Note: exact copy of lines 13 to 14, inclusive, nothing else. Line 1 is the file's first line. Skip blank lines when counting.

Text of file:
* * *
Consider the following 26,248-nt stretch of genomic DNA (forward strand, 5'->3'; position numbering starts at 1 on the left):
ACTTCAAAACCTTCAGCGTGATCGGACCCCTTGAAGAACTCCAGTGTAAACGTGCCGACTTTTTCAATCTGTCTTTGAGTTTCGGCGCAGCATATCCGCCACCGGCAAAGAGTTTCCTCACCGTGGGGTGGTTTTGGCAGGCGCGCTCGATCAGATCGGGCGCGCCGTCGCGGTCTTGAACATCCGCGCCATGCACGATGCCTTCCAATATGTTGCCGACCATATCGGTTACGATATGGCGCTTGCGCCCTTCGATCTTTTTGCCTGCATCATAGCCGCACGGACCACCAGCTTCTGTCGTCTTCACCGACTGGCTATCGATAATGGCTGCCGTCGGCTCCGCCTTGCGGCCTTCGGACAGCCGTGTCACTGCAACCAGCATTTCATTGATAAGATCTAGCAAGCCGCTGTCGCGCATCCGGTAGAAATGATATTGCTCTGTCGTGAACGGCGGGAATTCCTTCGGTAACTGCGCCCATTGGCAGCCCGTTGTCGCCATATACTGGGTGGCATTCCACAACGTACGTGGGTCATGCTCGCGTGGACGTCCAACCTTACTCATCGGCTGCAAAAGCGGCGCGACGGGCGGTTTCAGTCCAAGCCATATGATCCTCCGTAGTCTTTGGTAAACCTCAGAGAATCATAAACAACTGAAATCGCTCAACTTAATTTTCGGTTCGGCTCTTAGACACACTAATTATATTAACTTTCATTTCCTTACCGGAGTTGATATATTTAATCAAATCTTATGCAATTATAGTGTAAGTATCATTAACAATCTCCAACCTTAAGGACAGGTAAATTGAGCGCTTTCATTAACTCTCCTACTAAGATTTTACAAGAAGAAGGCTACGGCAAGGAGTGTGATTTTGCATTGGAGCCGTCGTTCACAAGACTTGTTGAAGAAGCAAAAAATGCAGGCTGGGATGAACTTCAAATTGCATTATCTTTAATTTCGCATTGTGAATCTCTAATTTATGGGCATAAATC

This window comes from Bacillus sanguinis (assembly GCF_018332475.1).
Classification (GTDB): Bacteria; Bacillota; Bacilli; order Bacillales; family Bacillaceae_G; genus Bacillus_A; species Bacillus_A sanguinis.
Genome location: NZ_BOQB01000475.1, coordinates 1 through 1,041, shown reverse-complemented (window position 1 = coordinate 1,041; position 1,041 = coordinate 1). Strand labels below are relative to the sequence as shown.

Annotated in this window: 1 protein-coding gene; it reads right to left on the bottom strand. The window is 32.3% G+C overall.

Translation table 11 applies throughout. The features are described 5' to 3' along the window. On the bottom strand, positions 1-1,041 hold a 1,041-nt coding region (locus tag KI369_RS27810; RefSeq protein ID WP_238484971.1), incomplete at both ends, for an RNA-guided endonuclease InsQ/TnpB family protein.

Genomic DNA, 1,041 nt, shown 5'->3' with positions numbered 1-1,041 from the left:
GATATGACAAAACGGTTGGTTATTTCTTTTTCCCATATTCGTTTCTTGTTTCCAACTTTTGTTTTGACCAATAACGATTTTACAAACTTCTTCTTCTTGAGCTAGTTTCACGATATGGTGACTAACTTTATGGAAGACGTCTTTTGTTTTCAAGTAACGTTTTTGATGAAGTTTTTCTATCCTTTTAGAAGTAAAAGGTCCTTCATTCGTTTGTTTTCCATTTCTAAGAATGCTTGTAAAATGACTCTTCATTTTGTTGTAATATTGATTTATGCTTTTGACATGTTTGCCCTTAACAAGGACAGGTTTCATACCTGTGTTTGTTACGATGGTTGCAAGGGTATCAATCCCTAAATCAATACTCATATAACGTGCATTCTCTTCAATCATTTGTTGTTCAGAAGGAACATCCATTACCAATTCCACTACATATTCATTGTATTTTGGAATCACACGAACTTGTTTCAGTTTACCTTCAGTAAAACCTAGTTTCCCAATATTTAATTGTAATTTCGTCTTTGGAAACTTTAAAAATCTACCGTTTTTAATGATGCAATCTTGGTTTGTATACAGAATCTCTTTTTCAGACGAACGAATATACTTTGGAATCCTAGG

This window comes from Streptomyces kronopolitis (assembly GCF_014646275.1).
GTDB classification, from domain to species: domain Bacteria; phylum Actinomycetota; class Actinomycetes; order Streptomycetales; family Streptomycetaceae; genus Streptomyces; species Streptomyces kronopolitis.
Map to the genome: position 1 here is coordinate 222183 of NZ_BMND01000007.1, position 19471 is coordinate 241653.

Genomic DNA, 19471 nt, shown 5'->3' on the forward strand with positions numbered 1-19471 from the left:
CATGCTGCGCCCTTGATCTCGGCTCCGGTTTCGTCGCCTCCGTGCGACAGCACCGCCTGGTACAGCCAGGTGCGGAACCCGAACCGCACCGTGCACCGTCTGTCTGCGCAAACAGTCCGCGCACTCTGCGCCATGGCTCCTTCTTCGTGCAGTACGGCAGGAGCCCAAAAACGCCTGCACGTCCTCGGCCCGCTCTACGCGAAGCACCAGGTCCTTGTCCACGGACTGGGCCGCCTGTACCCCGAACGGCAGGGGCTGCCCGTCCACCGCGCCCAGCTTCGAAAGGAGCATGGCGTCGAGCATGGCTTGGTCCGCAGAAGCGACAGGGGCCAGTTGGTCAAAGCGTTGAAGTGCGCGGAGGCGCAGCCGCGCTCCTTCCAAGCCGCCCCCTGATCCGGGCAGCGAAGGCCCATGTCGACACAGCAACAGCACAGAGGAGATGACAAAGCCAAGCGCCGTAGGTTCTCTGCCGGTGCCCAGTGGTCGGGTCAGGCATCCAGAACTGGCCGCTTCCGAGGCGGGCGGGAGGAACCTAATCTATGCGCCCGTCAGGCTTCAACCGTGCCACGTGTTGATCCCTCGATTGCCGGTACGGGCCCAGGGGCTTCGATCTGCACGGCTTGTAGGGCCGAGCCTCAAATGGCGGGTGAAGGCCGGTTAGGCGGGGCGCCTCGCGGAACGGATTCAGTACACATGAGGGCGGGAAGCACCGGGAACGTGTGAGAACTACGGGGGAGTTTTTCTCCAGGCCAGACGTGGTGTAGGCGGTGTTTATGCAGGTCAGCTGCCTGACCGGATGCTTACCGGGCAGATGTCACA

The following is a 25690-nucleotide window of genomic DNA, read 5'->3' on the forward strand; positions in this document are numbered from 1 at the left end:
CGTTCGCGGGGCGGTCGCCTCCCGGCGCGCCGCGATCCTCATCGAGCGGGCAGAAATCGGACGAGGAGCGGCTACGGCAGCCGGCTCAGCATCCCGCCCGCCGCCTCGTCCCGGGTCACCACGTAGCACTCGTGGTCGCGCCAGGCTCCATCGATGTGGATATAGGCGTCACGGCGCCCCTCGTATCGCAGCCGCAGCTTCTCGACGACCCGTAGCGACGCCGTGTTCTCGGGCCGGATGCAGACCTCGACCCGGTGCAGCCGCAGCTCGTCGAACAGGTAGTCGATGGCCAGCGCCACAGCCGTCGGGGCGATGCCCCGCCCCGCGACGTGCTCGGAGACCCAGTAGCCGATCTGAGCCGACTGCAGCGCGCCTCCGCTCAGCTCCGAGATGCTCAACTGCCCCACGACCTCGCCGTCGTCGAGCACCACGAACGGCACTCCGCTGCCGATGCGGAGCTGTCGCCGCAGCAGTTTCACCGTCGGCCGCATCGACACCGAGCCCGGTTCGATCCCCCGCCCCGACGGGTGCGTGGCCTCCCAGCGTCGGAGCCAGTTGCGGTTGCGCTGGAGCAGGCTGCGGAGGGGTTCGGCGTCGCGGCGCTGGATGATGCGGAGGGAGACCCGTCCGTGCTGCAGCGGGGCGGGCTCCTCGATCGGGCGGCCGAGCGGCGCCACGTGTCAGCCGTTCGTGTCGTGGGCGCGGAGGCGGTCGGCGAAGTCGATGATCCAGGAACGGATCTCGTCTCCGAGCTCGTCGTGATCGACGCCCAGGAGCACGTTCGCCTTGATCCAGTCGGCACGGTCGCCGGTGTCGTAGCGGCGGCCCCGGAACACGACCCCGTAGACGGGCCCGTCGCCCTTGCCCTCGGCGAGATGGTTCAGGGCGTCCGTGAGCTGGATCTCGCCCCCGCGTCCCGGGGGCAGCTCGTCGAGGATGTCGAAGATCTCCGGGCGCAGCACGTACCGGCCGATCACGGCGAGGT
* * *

Genomic DNA, 19471 nt, shown 5'->3' on the forward strand with positions numbered 1-19471 from the left:
CATGCTGCGCCCTTGATCTCGGCTCCGGTTTCGTCGCCTCCGTGCGACAGCACCGCCTGGTACAGCCAGGTGCGGAACCCGAACCGCACCGTGCACCGTCTGTCTGCGCAAACAGTCCGCGCACTCTGCGCCATGGCTCCTTCTTCGTGCAGTACGGCAGGAGCCCAAAAACGCCTGCACGTCCTCGGCCCGCTCTACGCGAAGCACCAGGTCCTTGTCCACGGACTGGGCCGCCTGTACCCCGAACGGCAGGGGCTGCCCGTCCACCGCGCCCAGCTTCGAAAGGAGCATGGCGTCGAGCATGGCTTGGTCCGCAGAAGCGACAGGGGCCAGTTGGTCAAAGCGTTGAAGTGCGCGGAGGCGCAGCCGCGCTCCTTCCAAGCCGCCCCCTGATCCGGGCAGCGAAGGCCCATGTCGACACAGCAACAGCACAGAGGAGATGACAAAGCCAAGCGCCGTAGGTTCTCTGCCGGTGCCCAGTGGTCGGGTCAGGCATCCAGAACTGGCCGCTTCCGAGGCGGGCGGGAGGAACCTAATCTATGCGCCCGTCAGGCTTCAACCGTGCCACGTGTTGATCCCTCGATTGCCGGTACGGGCCCAGGGGCTTCGATCTGCACGGCTTGTAGGGCCGAGCCTCAAATGGCGGGTGAAGGCCGGTTAGGCGGGGCGCCTCGCGGAACGGATTCAGTACACATGAGGGCGGGAAGCACCGGGAACGTGTGAGAACTACGGGGGAGTTTTTCTCCAGGCCAGACGTGGTGTAGGCGGTGTTTATGCAGGTCAGCTGCCTGACCGGATGCTTACCGGGCAGATGTCACA